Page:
• Jennifer Willis – Seen to be Heard will take place at 11am on Saturday 8 October, Angear Visitor Centre (adjacent to the Djanogly Gallery), Lakeside Arts, University Park

Jennifer is an award-winning photographer from Belfast. Her recent body of work Seen to be Heard is a remarkable series of portraits of 16 women living with secondary breast cancer in Northern Ireland. Selected examples from this wider body of work will be on display as part of the Breast Cancer and Me exhibition.

  • Diane Leopard – Letting photographs tell their stories , 2pm Wednesday 12 October, Angear Visitor Centre (adjacent to the Djanogly Gallery), Lakeside Arts, University Park

Diane is a clinical complementary therapist, living in Stoke-on-Trent. Focus on Emotions is a series of non-clinical photographs taken by Diane to reflect on her personal cancer journey. She has since delivered this illustrated talk to help others understand and appreciate the emotional impact of a cancer diagnosis.

The Breast Cancer and Me exhibition will be formally launched at a private view on Friday 7 October between 6.30 and 8.30pm where some of the artists will be attending with members of the NBCRC.

Deputy Director of NBCRC, Dr Andy Green said “We are incredibly grateful to all the artists who have generously contributed to this very emotive exhibition sharing their personal experiences of breast cancer. Incidence rates for breast cancer are expected to rise 2% in the next 12 years and there continues to be a real need to continue our research and increase awareness of breast cancer.”

For more information on the exhibition visit

Charlotte Anscombe - Media Relations Manager - Faculty of Medicine and Health Sciences
Phone: 0115 748 4417

Notes to editors:

About the University of Nottingham

Ranked in the Top 100 globally and 17th in the UK by the QS World University Rankings 2024, the University of Nottingham is a founding member of the Russell Group of research-intensive universities. Studying at the University of Nottingham is a life-changing experience, and we pride ourselves on unlocking the potential of our students. We have a pioneering spirit, expressed in the vision of our founder Sir Jesse Boot, which has seen us lead the way in establishing campuses in China and Malaysia - part of a globally connected network of education, research and industrial engagement.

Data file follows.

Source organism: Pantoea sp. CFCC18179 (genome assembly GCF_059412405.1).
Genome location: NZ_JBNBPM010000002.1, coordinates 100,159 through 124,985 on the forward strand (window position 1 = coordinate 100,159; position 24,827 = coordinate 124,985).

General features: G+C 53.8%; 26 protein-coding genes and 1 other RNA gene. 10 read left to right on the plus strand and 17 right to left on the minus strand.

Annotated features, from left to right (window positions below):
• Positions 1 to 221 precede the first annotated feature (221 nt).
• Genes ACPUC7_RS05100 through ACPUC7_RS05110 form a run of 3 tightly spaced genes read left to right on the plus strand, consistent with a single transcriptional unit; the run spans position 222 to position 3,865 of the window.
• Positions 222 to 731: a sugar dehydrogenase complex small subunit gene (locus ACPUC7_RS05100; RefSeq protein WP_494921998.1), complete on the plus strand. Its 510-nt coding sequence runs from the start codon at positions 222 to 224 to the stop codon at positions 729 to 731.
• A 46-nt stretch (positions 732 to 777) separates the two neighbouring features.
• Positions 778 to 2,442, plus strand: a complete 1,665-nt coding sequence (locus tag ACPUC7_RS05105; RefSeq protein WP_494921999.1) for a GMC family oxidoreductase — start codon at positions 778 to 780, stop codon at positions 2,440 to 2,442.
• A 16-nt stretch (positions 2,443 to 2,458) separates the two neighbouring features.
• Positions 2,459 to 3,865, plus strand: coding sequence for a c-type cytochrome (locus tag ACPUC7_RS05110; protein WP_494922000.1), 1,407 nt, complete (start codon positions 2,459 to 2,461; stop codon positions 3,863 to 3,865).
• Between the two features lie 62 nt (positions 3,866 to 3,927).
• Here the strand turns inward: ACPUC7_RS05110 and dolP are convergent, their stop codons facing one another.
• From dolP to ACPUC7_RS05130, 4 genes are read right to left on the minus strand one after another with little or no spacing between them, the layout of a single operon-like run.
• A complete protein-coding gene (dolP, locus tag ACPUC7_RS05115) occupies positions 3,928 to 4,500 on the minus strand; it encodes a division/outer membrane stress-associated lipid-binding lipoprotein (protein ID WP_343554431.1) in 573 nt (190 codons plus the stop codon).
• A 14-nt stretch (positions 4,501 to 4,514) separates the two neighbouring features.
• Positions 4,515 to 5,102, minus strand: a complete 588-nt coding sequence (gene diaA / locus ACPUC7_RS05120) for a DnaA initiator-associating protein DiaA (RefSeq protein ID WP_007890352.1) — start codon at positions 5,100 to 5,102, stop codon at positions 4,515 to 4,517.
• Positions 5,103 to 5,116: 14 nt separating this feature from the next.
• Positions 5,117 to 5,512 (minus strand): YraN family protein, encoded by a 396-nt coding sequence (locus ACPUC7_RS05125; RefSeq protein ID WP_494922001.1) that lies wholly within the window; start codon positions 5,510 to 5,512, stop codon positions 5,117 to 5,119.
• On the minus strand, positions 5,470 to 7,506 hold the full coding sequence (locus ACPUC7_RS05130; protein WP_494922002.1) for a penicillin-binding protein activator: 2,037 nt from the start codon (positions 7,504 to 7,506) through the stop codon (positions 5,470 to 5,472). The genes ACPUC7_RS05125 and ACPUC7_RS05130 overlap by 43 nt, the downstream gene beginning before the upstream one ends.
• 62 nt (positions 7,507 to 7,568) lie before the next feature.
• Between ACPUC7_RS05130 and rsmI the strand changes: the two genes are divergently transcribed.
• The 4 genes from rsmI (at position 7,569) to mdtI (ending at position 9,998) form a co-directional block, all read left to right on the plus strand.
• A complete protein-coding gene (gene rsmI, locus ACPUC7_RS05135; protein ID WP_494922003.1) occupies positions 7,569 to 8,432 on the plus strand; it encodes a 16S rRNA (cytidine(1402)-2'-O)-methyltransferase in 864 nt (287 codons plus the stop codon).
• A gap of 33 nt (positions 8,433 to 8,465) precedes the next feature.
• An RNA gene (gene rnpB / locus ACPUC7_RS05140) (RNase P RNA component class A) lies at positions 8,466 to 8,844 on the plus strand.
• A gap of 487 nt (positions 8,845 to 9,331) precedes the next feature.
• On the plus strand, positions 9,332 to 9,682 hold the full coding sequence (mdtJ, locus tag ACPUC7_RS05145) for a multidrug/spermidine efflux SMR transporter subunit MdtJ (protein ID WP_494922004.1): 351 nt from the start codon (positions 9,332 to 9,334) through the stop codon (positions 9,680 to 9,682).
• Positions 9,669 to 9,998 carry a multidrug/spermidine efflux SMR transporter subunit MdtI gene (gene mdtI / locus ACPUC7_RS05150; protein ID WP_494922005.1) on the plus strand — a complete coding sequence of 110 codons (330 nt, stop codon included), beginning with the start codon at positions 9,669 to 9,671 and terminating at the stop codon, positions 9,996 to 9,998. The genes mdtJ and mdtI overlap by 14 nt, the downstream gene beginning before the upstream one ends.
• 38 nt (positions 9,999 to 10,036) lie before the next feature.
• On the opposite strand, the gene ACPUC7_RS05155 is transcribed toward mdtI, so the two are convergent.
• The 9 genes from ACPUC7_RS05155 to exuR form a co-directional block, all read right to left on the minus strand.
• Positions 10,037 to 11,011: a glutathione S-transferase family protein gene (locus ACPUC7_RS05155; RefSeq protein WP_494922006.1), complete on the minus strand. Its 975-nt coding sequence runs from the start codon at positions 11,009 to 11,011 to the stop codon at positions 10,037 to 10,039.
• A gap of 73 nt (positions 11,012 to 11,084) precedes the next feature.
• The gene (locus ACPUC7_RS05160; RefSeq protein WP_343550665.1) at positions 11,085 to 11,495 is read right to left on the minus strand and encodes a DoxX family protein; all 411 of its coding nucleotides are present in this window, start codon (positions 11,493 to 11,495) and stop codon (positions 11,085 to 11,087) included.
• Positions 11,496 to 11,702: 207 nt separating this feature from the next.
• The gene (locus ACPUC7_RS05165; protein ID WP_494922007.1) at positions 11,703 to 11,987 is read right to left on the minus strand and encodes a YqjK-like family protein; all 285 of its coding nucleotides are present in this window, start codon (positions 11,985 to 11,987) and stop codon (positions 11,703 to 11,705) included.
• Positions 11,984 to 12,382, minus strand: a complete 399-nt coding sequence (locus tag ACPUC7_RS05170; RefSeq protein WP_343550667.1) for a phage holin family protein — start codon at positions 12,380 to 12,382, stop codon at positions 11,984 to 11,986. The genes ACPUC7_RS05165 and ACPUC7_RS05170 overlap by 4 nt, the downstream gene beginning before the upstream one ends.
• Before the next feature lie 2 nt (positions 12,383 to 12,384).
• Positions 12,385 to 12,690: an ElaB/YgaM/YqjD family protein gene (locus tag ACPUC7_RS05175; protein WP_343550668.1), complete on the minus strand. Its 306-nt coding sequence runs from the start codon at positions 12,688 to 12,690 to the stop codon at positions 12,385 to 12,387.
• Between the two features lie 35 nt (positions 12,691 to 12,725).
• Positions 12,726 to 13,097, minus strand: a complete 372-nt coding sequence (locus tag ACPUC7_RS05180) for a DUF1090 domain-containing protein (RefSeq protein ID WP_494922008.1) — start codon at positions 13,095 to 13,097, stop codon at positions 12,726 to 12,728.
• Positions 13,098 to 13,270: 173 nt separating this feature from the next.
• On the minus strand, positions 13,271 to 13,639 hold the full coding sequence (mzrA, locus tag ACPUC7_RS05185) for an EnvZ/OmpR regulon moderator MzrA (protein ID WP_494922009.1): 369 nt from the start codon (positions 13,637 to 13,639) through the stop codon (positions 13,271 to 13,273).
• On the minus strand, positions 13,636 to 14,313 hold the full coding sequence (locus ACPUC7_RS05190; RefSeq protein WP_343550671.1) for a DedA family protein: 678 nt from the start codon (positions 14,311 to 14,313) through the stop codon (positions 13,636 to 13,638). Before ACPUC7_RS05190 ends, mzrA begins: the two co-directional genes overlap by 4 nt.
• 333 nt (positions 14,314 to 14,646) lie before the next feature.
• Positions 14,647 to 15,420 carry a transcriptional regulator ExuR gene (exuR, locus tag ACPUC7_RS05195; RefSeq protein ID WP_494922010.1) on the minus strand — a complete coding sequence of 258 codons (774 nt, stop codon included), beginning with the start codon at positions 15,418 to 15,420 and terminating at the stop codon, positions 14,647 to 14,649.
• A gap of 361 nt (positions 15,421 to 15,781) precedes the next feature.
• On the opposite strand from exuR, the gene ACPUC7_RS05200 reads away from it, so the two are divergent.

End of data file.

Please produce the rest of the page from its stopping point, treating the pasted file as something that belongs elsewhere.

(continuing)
Nottingham was crowned Sports University of the Year by The Times and Sunday Times Good University Guide 2024 – the third time it has been given the honour since 2018 – and by the Daily Mail University Guide 2024.

The University is among the best universities in the UK for the strength of our research, positioned seventh for research power in the UK according to REF 2021. The birthplace of discoveries such as MRI and ibuprofen, our innovations transform lives and tackle global problems such as sustainable food supplies, ending modern slavery, developing greener transport, and reducing reliance on fossil fuels.

The University is a major employer and industry partner - locally and globally - and our graduates are the second most targeted by the UK's top employers, according to The Graduate Market in 2022 report by High Fliers Research.

We lead the Universities for Nottingham initiative, in partnership with Nottingham Trent University, a pioneering collaboration between the city’s two world-class institutions to improve levels of prosperity, opportunity, sustainability, health and wellbeing for residents in the city and region we are proud to call home.